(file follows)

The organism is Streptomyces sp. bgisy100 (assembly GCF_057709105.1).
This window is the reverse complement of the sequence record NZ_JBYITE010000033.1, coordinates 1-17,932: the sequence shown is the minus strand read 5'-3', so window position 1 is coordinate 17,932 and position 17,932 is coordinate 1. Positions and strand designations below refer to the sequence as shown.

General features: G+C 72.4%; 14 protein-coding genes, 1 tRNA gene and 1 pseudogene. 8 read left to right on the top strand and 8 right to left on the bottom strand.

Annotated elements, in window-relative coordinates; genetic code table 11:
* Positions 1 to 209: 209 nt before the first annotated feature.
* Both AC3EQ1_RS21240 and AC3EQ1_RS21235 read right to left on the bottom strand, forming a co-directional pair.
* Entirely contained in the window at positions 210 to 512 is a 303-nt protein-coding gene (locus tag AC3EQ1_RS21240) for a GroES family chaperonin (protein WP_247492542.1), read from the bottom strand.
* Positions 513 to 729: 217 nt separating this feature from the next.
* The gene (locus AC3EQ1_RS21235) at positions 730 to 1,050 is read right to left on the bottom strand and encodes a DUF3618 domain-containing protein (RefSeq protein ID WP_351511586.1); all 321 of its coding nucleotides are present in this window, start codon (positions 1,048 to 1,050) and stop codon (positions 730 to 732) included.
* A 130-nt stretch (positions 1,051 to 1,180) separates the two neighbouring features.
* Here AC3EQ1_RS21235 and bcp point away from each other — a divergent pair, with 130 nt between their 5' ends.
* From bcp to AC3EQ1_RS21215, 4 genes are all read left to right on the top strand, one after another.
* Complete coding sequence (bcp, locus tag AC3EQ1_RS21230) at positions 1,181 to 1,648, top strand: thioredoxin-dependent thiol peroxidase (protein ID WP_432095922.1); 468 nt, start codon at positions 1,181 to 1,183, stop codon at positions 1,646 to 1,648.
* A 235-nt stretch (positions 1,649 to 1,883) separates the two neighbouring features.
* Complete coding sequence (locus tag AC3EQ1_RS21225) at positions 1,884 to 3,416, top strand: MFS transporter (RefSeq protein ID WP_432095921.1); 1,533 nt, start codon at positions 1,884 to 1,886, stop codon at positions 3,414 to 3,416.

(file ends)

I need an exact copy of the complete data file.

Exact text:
The organism is Streptomyces sp. bgisy100 (assembly GCF_057709105.1).
This window is the reverse complement of the sequence record NZ_JBYITE010000033.1, coordinates 1-17,932: the sequence shown is the minus strand read 5'-3', so window position 1 is coordinate 17,932 and position 17,932 is coordinate 1. Positions and strand designations below refer to the sequence as shown.

General features: G+C 72.4%; 14 protein-coding genes, 1 tRNA gene and 1 pseudogene. 8 read left to right on the top strand and 8 right to left on the bottom strand.

Annotated elements, in window-relative coordinates; genetic code table 11:
* Positions 1 to 209: 209 nt before the first annotated feature.
* Both AC3EQ1_RS21240 and AC3EQ1_RS21235 read right to left on the bottom strand, forming a co-directional pair.
* Entirely contained in the window at positions 210 to 512 is a 303-nt protein-coding gene (locus tag AC3EQ1_RS21240) for a GroES family chaperonin (protein WP_247492542.1), read from the bottom strand.
* Positions 513 to 729: 217 nt separating this feature from the next.
* The gene (locus AC3EQ1_RS21235) at positions 730 to 1,050 is read right to left on the bottom strand and encodes a DUF3618 domain-containing protein (RefSeq protein ID WP_351511586.1); all 321 of its coding nucleotides are present in this window, start codon (positions 1,048 to 1,050) and stop codon (positions 730 to 732) included.
* A 130-nt stretch (positions 1,051 to 1,180) separates the two neighbouring features.
* Here AC3EQ1_RS21235 and bcp point away from each other — a divergent pair, with 130 nt between their 5' ends.
* From bcp to AC3EQ1_RS21215, 4 genes are all read left to right on the top strand, one after another.
* Complete coding sequence (bcp, locus tag AC3EQ1_RS21230) at positions 1,181 to 1,648, top strand: thioredoxin-dependent thiol peroxidase (protein ID WP_432095922.1); 468 nt, start codon at positions 1,181 to 1,183, stop codon at positions 1,646 to 1,648.
* A 235-nt stretch (positions 1,649 to 1,883) separates the two neighbouring features.
* Complete coding sequence (locus tag AC3EQ1_RS21225) at positions 1,884 to 3,416, top strand: MFS transporter (RefSeq protein ID WP_432095921.1); 1,533 nt, start codon at positions 1,884 to 1,886, stop codon at positions 3,414 to 3,416.